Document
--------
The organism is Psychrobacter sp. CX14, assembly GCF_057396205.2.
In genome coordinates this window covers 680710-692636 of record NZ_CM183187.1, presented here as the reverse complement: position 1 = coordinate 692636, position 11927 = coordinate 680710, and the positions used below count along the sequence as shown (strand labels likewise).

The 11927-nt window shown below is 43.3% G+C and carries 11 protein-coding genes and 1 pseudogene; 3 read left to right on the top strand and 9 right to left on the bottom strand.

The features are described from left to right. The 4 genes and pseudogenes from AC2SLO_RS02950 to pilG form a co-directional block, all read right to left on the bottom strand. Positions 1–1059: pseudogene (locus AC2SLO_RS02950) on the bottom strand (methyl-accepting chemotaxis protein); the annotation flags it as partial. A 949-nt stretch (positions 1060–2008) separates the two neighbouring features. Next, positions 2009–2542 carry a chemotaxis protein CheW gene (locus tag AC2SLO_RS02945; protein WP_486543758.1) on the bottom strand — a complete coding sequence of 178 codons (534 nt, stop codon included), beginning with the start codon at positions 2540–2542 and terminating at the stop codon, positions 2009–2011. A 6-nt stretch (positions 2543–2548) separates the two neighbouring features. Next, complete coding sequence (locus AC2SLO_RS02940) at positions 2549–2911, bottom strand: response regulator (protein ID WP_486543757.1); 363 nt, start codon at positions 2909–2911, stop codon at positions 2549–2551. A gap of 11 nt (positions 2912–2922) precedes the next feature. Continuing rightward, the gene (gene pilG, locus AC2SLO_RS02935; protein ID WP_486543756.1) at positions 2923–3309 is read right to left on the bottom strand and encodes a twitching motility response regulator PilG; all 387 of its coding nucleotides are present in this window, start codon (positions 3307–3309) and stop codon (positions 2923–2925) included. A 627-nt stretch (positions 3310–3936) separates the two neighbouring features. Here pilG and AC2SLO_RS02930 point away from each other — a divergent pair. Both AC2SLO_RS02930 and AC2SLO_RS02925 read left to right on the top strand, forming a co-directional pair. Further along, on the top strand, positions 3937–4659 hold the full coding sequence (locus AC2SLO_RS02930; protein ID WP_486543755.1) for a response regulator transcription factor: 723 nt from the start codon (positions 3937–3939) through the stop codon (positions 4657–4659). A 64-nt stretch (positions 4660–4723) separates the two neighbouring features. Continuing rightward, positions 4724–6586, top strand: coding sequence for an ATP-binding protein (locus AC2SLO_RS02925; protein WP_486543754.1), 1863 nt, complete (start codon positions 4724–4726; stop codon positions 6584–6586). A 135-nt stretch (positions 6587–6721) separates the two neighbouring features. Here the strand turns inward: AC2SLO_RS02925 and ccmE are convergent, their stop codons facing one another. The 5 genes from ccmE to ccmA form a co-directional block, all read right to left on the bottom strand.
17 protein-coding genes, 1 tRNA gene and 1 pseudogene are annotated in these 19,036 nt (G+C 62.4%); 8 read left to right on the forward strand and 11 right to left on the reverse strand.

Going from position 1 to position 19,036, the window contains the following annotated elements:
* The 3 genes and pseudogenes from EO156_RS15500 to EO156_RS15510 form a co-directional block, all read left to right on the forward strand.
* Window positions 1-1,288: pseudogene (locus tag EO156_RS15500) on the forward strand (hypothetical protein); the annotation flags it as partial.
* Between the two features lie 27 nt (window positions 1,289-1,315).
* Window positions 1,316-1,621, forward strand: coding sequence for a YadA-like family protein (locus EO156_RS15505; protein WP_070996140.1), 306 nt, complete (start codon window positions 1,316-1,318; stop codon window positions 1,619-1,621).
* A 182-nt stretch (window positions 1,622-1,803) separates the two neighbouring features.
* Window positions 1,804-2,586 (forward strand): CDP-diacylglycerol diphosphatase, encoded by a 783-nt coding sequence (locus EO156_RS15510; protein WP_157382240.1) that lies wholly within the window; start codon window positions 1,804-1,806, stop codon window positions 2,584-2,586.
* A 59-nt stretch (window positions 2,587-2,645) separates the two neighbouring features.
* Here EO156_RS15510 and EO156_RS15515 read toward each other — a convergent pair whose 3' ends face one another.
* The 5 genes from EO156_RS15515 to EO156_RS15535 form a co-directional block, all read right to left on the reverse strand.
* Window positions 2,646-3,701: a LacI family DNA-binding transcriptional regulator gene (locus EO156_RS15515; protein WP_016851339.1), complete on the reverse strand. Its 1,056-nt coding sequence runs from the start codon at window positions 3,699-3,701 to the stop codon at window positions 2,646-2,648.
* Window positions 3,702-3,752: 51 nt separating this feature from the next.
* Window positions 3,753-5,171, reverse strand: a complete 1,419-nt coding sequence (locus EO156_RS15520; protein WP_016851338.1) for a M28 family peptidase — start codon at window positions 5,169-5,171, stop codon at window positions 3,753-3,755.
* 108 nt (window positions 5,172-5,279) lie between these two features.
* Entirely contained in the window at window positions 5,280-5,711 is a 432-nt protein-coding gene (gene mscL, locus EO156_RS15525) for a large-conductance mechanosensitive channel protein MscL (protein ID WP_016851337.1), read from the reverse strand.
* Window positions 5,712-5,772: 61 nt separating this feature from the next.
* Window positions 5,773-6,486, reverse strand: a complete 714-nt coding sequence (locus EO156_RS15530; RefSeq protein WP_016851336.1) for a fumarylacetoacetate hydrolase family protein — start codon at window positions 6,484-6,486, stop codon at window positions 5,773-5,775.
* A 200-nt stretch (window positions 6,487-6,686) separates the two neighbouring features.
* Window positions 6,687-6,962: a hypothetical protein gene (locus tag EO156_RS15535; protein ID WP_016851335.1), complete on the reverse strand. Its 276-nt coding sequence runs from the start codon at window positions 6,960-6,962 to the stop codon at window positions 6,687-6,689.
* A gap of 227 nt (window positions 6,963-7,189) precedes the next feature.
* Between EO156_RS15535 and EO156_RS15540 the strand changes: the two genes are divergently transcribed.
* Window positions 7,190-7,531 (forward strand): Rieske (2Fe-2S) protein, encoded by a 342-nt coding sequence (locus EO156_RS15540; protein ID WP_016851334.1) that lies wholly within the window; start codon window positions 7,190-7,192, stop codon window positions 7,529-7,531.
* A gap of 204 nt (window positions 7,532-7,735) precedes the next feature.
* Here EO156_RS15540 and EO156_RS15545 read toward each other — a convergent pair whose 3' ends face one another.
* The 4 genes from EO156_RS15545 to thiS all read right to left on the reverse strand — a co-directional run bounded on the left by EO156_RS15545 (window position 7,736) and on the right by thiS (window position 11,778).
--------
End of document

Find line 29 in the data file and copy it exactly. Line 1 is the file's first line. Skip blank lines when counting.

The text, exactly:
* Here EO156_RS15540 and EO156_RS15545 read toward each other — a convergent pair whose 3' ends face one another.